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What Plastic is Used for Injection Moulding: A Comprehensive Guide

September 21, 2023
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What Plastic is Used for Injection Moulding

In this comprehensive guide, we will explore the most popular plastic materials used for injection moulding, their properties, advantages, disadvantages, and common applications. By understanding the characteristics of each material, you can make informed decisions to ensure the success of your injection moulding projects.

Injection moulding is an essential method of manufacturing thermoplastic products. It involves injecting molten plastic into a mould cavity, allowing it to cool and solidify into the desired shape. With the wide range of plastic injection moulding materials available in the market, it's crucial to choose the right material for your specific application.

Acrylonitrile Butadiene Styrene (ABS)

Injection Moulding Materials - keyboard and mouse

Acrylonitrile Butadiene Styrene, commonly known as ABS, is a versatile thermoplastic used in various industries. It is commonly found in pipes, automotive body parts, and keyboards. ABS offers high impact resistance, making it difficult to break, while still being lightweight. It can withstand heat and reach high temperatures. However, ABS is prone to scratching and can be damaging to the environment as it is made from oil and produces hot plastic fumes during production.


Nylon is a versatile polymer fabric used in a wide range of applications, including apparel, car tires, fishnets, and electrical components. It offers good abrasion resistance, making it long-lasting and elastic. However, nylon tends to melt easily, making it challenging to work with in its liquid state. It also absorbs water from the air, which can affect its properties.

High-Density Polyethylene (HDPE)

Injection Moulding Materials - toys

High-Density Polyethylene, or HDPE, is a resilient and solid plastic commonly used in plastic bottles, shampoo bottles, toys, recycling bins, and flower pots. HDPE is affordable and offers stiff material with high strength. However, it is highly flammable, not biodegradable, and has poor weathering resistance.

Low-Density Polyethylene (LDPE)

Low-Density Polyethylene, or LDPE, is a softer and more flexible material compared to HDPE. It is used to create bottles, plastic bags, plastic wraps, and playground slides. LDPE offers moisture and chemical resistance, low cost, and is food-grade, making it safe for food content. However, it is flammable, has poor temperature capability, and can be difficult to bond.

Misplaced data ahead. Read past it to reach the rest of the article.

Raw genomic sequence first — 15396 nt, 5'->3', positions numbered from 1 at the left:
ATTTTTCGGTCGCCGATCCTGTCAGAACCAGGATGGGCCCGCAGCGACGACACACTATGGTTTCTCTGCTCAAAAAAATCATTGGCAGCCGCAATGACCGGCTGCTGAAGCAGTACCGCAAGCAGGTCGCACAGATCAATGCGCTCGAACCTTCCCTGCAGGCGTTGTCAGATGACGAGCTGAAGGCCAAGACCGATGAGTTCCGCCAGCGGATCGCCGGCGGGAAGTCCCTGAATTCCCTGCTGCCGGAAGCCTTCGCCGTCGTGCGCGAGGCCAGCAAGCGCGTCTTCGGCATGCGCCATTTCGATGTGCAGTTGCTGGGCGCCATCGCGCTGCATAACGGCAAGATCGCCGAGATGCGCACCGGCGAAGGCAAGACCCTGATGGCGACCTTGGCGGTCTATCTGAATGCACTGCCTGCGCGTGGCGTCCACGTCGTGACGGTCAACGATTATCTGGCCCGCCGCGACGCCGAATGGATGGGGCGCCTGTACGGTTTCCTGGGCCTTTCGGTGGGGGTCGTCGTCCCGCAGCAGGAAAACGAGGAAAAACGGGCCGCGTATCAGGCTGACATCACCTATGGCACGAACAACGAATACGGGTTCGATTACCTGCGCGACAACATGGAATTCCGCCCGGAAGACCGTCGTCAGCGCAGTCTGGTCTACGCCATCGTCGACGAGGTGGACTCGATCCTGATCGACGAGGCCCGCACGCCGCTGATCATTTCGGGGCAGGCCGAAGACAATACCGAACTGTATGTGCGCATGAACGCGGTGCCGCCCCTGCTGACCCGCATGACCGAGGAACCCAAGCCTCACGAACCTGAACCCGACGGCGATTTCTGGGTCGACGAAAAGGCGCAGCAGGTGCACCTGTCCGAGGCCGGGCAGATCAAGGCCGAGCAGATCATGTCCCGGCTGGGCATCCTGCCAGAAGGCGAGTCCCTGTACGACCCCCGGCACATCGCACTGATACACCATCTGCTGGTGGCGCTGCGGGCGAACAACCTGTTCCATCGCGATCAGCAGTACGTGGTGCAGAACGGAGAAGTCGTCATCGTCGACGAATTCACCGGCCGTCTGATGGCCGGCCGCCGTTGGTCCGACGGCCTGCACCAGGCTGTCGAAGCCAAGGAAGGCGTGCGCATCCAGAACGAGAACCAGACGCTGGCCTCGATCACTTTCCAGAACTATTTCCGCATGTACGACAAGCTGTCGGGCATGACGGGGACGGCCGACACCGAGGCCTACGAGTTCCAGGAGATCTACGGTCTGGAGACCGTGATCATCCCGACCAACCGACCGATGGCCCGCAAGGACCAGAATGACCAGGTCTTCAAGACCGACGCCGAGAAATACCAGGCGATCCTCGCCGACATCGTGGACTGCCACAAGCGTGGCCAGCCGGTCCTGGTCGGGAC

Polycarbonate (PC)

Injection Moulding Materials - servers wire

Polycarbonate is a strong and hard plastic used in engineering applications. It is known for its transparency and is commonly found in compact discs, safety helmets, bulletproof glass, and electrical hardware. Polycarbonate offers high quality and protects against discoloration. However, prolonged exposure to UV light can cause it to turn yellow, and it is susceptible to scratching.

Polyoxymethylene (POM)

Injection Moulding Materials - plastic in car

Polyoxymethylene, also known as POM or acetal, is a hard and tough material used in automotive parts, zippers, fan wheels, door handles, lock systems, and insulin pens. POM offers a high gloss surface and resistance to organic solvents and chemicals, except for phenols. However, it is difficult to bond, has poor acid resistance, and is vulnerable to UV exposure.

Acrylic Poly (Methyl Methacrylate) (PMMA)

Among the listed injection moulding materials, acrylic, also known as PMMA, is commonly used as an alternative to glass. It is lightweight and finds applications in windows, lenses for glasses, and rear lights for vehicles. Acrylic offers weathering resistance, high gloss, and good abrasion resistance. However, it has limited heat resistance and can crack under pressure.

Thermoplastic Polyurethane (TPU)

TPU is a versatile material with properties such as elasticity, transparency, and resistance. It is commonly used in cases for mobile phones, keyboard protectors, and footwear. TPU offers outstanding toughness, flexibility, and resistance to impacts, tears, grease, and oil. However, it is not cost-effective compared to other alternatives and has a short shelf life.

Thermoplastic Rubber (TPR)

Injection Moulding Materials - cube

Thermoplastic rubber, also known as TPR or elastomer, is a blend of plastic and rubber. It is used in automotive parts, wires, cable insulation, and home appliances. TPR offers the ability to stretch and return to its original shape and is environmentally friendly. However, it can be costly, and high temperatures can cause it to lose its rubbery properties.

Polypropylene (PP)

Injection Moulding Materials - bottles

Polypropylene, or PP, is a widely used thermoplastic polymer with various applications. It holds the largest revenue share in the injection molded plastics market. PP is commonly found in the food storage and packaging industry due to its non-reactivity with food products. It offers high impact strength, good moisture resistance, but is susceptible to degradation from UV exposure and can be flammable.

Properties of Injection Moulding Materials

To help you further understand the characteristics of each injection moulding material, here is a table summarizing their properties:

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